In fact, it is one of the few ways in which malware detection may be ahead of attackers, because the physical world is already being exploited. Previously, separate teams showed how thermal signatures and even just noise signals can be used to crack passwords and attack accounts. With this approach, cybersecurity is taking a more proactive approach, positioning non-traditional defense mechanisms that go beyond digital barriers.

The other reason is that it fits well with the Internet of Things (IoT) framework and accessible technologies like the Raspberry Pi. Smart devices (smart cameras, smart lights, even smart toothbrushes) are becoming increasingly common and interconnected to “traditionally smart” devices like laptops or smartphones through the internet. But these instruments are also vulnerabilities for our home networks, and IoT cybersecurity is currently playing a game of catch-up.

Although this electromagnetic approach focused on only a few types of malware and on laptops, it could be expanded to multiple types of devices and multiple types of attacks.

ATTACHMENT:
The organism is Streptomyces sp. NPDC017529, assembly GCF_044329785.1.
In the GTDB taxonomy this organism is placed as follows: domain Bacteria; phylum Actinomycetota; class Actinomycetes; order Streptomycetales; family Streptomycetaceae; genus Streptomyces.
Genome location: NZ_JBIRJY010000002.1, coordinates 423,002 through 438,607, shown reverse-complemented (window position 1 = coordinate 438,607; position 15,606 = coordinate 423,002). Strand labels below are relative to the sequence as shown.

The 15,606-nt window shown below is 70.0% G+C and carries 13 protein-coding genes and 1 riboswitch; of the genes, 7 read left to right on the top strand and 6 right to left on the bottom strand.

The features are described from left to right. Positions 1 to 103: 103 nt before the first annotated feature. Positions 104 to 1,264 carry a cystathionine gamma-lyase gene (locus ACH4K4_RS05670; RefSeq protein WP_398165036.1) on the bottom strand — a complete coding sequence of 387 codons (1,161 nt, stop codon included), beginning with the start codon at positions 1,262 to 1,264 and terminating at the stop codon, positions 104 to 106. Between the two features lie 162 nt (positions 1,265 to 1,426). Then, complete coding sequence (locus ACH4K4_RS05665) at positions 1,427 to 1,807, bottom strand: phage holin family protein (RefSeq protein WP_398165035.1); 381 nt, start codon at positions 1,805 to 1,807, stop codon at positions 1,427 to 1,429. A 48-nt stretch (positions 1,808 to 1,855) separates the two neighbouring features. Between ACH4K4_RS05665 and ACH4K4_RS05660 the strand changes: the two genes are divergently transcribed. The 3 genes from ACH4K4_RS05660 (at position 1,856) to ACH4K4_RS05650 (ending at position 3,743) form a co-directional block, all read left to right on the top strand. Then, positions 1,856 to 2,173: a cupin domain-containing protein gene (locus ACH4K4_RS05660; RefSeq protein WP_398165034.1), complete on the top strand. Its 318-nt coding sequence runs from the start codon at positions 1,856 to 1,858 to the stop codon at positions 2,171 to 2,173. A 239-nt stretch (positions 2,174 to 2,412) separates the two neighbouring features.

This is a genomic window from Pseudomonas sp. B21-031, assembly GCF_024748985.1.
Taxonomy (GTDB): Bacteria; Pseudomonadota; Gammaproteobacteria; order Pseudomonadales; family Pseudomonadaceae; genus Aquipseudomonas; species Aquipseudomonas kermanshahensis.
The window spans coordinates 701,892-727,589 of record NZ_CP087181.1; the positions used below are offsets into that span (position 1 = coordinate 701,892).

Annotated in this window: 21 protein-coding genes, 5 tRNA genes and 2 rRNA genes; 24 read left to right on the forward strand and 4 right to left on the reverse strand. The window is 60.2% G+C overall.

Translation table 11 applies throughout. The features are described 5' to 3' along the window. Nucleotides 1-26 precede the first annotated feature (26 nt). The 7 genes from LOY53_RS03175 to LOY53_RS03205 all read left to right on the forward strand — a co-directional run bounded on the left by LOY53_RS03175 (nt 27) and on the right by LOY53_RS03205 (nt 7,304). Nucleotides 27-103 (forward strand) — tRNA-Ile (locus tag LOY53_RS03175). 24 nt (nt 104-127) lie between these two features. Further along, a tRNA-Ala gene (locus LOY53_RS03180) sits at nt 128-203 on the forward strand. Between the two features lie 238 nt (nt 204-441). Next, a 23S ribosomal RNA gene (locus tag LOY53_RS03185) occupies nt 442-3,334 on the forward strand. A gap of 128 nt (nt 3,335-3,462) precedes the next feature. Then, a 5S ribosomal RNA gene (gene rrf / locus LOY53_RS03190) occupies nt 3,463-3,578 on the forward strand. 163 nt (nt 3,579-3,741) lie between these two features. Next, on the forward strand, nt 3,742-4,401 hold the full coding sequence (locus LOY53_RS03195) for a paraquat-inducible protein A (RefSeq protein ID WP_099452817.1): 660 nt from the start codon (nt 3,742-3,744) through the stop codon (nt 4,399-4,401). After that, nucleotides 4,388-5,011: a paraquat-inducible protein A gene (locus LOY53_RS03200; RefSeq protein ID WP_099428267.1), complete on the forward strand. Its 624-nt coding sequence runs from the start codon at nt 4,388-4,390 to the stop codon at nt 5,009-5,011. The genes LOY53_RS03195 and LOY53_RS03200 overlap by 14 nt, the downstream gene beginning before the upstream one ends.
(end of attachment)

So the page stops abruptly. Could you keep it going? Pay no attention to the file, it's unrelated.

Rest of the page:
“Given our experimental results, malware analysts therefore profit from our robust methodology to gain a better understanding about the variant, type/family, forensic, and/or evolution of malware groups and campaigns, particularly in the context when software systems fail (due to malware evasion) or cannot be applied (due to restricted resources or update processes on the embedded device),” the researchers write in the full paper.

“Another interesting direction could be the investigation of other architectures and devices, to assess in which measure the knowledge learned by a model on one device can be transferred to another one.”